SIDS, or Sudden
Infant Death Syndrome,
is when a baby dies suddenly with no obvious signs of illness
or any other possible cause.
It is the most cruel and frightening thing that can happen to a newborn
and her family.
and crib death
are two common terms used to refer to the same syndrome, although SIDS
can and does also occur on the sofa or in a play pen.
To parents of SIDS babies
My thoughts are
constantly while writing these pages. Please accept my sincere
condolences and warm thoughts for you and your little angel.
These pages are written for information purposes, to help increase
awareness and point at measures towards reducing the risk of SIDS.
If any content here makes you feel uneasy or is inappropriate in any
way, I apologize. Please let me know through the contact
form so I can make the necessary changes.
If you are looking for support, you can also contact me. For
specialized support, allow me to refer you to your local SIDS
organization. You can find it through the International Society for the
Prevention of Infant Death ISPID.org (opens in new window).
Sadly enough, the What is
question does not have simple or clear answers. The syndrome remains a
many aspects: there is no
or risk factor associated with it.
It is a so-called diagnosis
of exclusion. This means that when a young baby dies and
no cause is found, Sudden Infant Death Syndrome is used as a label.
A lot of research has been done and is done today.
Much of the medical literature about SIDS mentions infant brain immaturity or an “undetected defect” that impairs breathing during sleep, see for example this article and here.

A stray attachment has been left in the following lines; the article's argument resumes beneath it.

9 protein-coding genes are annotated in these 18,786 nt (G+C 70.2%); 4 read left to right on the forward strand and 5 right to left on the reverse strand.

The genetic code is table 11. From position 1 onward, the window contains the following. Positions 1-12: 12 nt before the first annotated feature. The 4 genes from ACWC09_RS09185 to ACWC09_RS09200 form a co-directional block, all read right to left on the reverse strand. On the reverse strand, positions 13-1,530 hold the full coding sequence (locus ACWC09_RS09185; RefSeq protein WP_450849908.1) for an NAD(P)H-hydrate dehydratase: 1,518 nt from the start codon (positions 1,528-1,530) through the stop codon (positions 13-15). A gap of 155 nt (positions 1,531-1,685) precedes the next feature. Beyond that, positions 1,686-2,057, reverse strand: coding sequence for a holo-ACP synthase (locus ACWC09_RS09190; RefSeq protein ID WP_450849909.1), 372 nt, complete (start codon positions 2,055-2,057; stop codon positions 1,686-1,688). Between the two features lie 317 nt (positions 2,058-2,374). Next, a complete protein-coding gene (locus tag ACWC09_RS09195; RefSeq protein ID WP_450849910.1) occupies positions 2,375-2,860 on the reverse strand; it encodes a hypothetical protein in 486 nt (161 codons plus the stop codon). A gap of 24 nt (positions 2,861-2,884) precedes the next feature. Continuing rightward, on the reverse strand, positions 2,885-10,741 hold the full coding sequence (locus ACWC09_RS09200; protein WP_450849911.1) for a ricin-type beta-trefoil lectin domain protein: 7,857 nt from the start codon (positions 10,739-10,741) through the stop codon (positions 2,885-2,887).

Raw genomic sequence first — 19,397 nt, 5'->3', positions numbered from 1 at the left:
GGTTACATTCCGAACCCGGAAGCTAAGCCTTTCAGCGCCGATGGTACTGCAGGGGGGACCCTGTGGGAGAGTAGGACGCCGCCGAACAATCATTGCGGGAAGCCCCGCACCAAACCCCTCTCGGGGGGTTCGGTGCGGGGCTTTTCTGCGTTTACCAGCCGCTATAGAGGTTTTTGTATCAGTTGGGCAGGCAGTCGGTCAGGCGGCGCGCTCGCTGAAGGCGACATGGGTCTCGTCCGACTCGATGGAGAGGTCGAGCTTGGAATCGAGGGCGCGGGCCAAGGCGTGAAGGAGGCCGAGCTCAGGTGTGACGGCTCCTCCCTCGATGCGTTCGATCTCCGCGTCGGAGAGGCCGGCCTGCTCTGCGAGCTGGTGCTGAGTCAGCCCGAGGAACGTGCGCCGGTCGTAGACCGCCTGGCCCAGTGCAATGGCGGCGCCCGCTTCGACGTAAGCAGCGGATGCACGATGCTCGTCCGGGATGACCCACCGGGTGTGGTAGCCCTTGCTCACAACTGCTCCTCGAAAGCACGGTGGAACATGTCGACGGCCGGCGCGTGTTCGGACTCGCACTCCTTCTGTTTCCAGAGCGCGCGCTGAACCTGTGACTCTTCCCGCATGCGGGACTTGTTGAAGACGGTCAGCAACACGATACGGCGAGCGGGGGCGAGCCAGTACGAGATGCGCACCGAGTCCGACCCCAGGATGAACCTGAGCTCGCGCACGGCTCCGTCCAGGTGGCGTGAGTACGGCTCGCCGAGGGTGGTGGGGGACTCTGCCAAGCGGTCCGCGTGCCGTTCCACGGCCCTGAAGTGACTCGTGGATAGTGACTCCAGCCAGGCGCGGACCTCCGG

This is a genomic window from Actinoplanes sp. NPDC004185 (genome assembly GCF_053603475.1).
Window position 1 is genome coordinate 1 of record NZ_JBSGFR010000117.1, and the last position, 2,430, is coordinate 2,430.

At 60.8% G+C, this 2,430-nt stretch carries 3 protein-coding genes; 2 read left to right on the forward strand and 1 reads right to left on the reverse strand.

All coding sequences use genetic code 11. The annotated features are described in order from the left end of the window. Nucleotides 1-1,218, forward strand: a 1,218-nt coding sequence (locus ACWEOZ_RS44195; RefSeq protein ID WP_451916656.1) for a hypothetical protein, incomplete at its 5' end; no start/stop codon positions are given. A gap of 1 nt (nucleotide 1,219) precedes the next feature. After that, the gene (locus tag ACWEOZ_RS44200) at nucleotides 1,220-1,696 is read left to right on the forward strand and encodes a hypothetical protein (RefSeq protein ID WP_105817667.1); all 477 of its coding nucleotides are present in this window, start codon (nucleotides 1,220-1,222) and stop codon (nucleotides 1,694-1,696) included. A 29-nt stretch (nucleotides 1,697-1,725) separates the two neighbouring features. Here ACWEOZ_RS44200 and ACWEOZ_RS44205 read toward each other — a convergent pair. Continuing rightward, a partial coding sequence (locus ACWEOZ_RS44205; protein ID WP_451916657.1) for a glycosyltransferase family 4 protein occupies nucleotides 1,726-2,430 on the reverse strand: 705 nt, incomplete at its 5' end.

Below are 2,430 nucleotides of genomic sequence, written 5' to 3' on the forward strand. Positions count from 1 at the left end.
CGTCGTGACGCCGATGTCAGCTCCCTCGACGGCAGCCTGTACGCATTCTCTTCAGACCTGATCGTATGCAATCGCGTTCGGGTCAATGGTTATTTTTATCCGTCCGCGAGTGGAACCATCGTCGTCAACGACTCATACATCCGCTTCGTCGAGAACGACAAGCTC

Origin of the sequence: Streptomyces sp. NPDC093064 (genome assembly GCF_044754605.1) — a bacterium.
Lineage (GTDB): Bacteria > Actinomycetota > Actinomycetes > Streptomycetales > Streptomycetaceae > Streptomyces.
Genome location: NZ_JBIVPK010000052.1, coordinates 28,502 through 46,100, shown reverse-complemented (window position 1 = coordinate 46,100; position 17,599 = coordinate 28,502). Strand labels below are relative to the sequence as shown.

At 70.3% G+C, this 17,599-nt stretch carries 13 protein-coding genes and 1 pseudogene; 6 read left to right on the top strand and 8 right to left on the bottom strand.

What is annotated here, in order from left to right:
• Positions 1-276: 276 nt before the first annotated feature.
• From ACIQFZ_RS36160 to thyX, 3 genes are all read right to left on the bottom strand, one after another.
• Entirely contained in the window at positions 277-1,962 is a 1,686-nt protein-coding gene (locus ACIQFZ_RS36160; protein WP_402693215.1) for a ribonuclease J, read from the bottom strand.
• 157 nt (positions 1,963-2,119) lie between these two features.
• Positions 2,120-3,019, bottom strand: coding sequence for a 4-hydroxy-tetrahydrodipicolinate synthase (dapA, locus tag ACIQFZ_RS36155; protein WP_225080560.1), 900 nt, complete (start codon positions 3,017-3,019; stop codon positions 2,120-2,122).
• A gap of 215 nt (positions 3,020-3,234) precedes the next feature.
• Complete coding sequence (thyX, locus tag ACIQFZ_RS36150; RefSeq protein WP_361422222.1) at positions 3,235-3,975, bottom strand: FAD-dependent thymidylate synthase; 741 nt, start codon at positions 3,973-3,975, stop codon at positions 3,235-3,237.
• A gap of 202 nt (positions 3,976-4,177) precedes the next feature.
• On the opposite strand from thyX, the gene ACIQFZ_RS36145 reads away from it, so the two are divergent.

SIDS has not disappeared completely, numbers have decreased in the past
This decrease is largely attributed to campaigns by governments world
wide to make parents aware of the possible risk and how
to reduce this risk.
SIDS risk factors
Research has deduced higher-risk
factors from studying affected babies and their families worldwide.
Babies with one or more of these
have an increased risk of being affected by Sudden Infant Death Syndrome.
A baby may be at higher
risk if she:
was born prematurely
had a low birth weight
was subject to passive smoking (due to smoking
by mother or others around during pregnancy and after birth)
or if mom:
was overweight during pregnancy
is a teen mother
was drinking alcohol during pregnancy
There's no need to panic if any of this factors apply to your situation, but you may need to pay
extra attention to certain precautions and, in any case, consult a medical professional.
Remember that all babies can be victims. Whether your
child has none of these risk factors or several, it is ALWAYS important
to follow the prevention guidelines.
About SIDS and Statistics
is SIDS? With many uncertainties remaining, one often talks about SIDS
of numbers, statistics.
This sounds awful since one is actually talking about real babies and
their families, who should never be treated as numbers.
But statistics do allow science to study SIDS and to try and reveal as
many risk factors and risk reduction guidelines as possible.
Numbers often vary by country, not only because of different cultures
and habits, but also because of the way each country defines and
Only numbers of general interest are included here. Although these
numbers have been selected with the utmost care, please view them for
what they are: average numbers that give a general idea about the
SIDS affects babies of all countries, cultures, and backgrounds, but the incidence is higher among Black and Native Americans as is also detailed in this peer-reviewed article.
The peak risk age is between 2 and 4 months old. In principle SIDS
occurs from 1 month up to 1 year old, with very rare cases at higher
and lower ages.
More baby boys are affected than girls.
Each year, worldwide, about 1 in 1000 babies die and are diagnosed with
SIDS. In some countries this number went
down to 1 in 10 000 babies in the past decades.,